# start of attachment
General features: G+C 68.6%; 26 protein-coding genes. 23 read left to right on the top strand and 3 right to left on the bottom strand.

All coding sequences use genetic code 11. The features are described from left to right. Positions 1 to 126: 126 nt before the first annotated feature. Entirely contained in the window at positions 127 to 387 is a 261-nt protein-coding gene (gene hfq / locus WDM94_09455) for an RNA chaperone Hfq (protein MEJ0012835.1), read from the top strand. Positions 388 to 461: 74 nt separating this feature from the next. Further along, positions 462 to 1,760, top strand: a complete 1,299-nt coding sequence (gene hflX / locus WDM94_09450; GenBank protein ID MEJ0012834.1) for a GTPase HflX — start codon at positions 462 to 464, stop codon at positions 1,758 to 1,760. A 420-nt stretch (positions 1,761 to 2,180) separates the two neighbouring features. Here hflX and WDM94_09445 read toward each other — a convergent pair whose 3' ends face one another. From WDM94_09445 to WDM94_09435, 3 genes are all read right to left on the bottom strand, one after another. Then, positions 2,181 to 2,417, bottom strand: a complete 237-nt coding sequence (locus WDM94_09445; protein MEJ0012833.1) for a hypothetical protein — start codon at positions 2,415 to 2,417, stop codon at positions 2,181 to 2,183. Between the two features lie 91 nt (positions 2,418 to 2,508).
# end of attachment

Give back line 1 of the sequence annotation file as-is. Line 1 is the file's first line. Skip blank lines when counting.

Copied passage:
General features: G+C 68.6%; 26 protein-coding genes. 23 read left to right on the top strand and 3 right to left on the bottom strand.